Ultimate magazine theme for WordPress.

Greenlight for Metsing’s prosecution after Concourt ruling

  • Metsing’s party insists he will return today despite looming criminal proceedings against him

Mohalenyane Phakela

FORMER Deputy Prime Minister Mothetjoa Metsing will have his day in court to face criminal charges after the Constitutional Court ruled as unconstitutional, a deal between the government and the opposition that would have halted criminal proceedings against him until after the completion of the multi-sector reforms process.

Mr Metsing, who is expected to return home this morning after more than a year in self-imposed exile, had been granted relief from criminal charges when the government and the opposition signed an agreement on 26 October this year.

Clause 10 of that Memorandum of Agreement states that “Mr Metsing and similarly placed persons in exile will not be subjected to any pending criminal proceedings during the dialogue and reforms process”.

Others who are in exile and expected to return home with Mr Metsing, the deputy leader of the LCD, Tšeliso Mokhosi and the leader of the Socialist Revolution (SR) Teboho Mojapela.

Also expected to return are former police commissioner Molahlehi Letsoepa, former Director of the National Security Services (NSS), Tumo Lekhooa; Assistant Superintendent Bereng Ramahetlane who is an officer with the Lesotho Correctional Service and Mr Lebohang Setsomi who was head of procurement at the Lesotho Mounted Police Service.

Clause 10 of the government-opposition deal did not go down well with the families whose relatives were killed allegedly at the hands of security forces during the time that Mr Metsing and other opposition parties were at the helm of government.

Mr Metsing was deputy prime minister during the seven parties’ coalition that was headed by Democratic Congress (DC) leader, Pakalitha Mosisili.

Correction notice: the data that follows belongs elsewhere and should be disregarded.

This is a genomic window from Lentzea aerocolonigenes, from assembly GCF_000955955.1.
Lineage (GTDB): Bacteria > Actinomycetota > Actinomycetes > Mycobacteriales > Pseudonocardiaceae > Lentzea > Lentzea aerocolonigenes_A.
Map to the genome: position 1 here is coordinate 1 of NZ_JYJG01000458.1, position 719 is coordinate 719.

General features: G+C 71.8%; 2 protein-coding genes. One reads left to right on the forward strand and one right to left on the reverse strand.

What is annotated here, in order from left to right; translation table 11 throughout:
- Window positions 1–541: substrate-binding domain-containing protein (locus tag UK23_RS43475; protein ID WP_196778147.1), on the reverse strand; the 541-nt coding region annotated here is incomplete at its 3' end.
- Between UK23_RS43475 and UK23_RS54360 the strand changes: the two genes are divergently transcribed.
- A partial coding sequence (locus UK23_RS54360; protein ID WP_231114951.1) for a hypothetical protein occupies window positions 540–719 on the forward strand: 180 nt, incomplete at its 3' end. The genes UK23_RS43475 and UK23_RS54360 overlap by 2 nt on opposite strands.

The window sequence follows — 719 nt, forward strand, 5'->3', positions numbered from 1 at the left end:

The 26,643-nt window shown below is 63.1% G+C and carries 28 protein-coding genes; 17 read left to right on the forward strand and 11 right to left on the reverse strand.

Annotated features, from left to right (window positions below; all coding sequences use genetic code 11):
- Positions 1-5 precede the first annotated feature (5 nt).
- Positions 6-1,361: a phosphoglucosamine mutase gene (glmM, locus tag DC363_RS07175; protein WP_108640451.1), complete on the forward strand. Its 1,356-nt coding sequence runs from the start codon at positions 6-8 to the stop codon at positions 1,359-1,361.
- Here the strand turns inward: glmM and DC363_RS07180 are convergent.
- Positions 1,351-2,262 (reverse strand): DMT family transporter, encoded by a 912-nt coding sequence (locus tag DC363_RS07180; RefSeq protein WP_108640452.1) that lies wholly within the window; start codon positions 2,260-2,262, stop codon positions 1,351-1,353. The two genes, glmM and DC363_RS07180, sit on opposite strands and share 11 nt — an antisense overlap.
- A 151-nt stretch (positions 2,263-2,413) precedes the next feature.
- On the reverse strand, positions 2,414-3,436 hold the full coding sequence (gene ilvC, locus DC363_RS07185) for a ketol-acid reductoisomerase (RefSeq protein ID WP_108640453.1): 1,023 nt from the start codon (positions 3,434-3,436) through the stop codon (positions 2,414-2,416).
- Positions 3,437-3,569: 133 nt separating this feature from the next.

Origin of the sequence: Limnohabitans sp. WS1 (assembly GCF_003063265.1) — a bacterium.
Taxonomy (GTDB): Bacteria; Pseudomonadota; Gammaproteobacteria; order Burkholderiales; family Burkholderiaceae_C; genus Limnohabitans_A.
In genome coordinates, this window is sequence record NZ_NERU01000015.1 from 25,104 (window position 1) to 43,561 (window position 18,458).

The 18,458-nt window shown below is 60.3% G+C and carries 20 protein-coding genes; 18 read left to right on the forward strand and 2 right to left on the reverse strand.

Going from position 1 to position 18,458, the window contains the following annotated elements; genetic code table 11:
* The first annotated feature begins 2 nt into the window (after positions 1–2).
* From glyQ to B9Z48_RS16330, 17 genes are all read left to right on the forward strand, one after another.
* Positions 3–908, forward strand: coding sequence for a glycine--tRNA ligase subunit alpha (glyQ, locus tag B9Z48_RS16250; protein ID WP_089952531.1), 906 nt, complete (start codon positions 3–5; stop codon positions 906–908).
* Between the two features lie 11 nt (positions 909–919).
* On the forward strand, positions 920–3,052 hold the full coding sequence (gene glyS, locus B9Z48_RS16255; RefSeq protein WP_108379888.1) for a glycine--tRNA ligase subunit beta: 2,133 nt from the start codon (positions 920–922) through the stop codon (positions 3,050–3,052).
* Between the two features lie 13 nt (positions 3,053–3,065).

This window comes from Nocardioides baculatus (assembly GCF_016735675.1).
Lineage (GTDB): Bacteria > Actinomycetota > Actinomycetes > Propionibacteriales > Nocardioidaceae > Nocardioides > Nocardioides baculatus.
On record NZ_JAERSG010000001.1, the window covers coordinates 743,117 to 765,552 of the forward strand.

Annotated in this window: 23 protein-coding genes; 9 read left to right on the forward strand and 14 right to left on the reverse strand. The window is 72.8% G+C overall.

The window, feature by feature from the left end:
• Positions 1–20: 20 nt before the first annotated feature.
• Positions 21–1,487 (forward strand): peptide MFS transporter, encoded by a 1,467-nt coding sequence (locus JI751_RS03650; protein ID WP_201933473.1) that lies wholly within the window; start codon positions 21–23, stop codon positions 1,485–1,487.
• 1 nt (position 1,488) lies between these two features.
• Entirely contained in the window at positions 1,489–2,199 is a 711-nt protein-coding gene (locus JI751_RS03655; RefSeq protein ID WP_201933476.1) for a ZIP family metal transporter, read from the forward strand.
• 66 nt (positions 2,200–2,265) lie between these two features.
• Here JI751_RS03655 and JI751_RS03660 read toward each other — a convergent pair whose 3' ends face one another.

During that time in 2015, Lieutenant General Maaparankoe Mahao was assassinated by fellow soldiers who claimed he had resisted arrest for allegedly being the ringleader of a mutiny against the command of the then army chief Lt-Gen Tlali Kamoli.

However, Lt-Gen Mahao’s nephews — who were with him during the incident — disputed the army’s version of the event and instead accused the soldiers of killing him in cold blood.

This year on 7 November, the Mahao and other families recently approached the Constitutional Court seeking an order to stop the government from implementing clause 10 of its agreement with the opposition on the grounds that it was unconstitutional.

The applicants were Thabo Khetheng, Maphanya Mahao, Mamonaheng Ramahloko, Malehlohonolo Nteso and Mamohau Qobete. They argued that clause 10 of the recent agreement between the government and the opposition should be declared unconstitutional as it sought to suspend any criminal proceedings against Mr Metsing and others who are implicated in the deaths of the applicants’ relatives.

The respondents were the Minster of Law and Constitutional Affairs, the Minister of Justice and Correctional Services, the leader of opposition, Mothibeli Mokhothu and Attorney General, Advocate Haae Phoofolo.

The case was consolidated with that of Mafeteng businessman, Tebello Moferefere Senatla Lejone, who on 31 October 2018 filed a case to challenge Clause 10, arguing that if criminal proceedings against Mr Metsing were halted, he should be accorded the same treatment because like the LCD leader, he is accused of fraud by the DCEO.

Mr Senatla was represented by Attorney Tumisang Mosotho while Mr Ketheng and others were represented by Advocate Khotso Nthontho.

Acting Chief Justice ‘Maseforo Mahase presided over the case together with and judges Semapo Peete and Molefi Makara.

The justices ruled that “clause 10 (of the government-opposition agreement) is unconstitutional in as far as it undermines and is inconsistent with section 99(3) of the constitution” which empowers the Director of Public Prosecutions to decide whether or not to prosecute criminal cases.

“…Clause 10 is unconstitutional in as far as it undermines and is inconsistent with section 99(3) of the constitution. In principle, the court cannot compromise the exercise of powers by the Director of Public Prosecutions (DPP). The same applies to the arresting powers assigned to the police by law and those entrusted upon the Directorate on Corruption and Economic Offences (DCEO). It can only intervene through a review against abuses of such powers or where there are unconstitutional acts.

“…Even the courts do not in principle have the power to interfere with the arresting powers of the police and the DCEO,” the Constitutional Court ruled.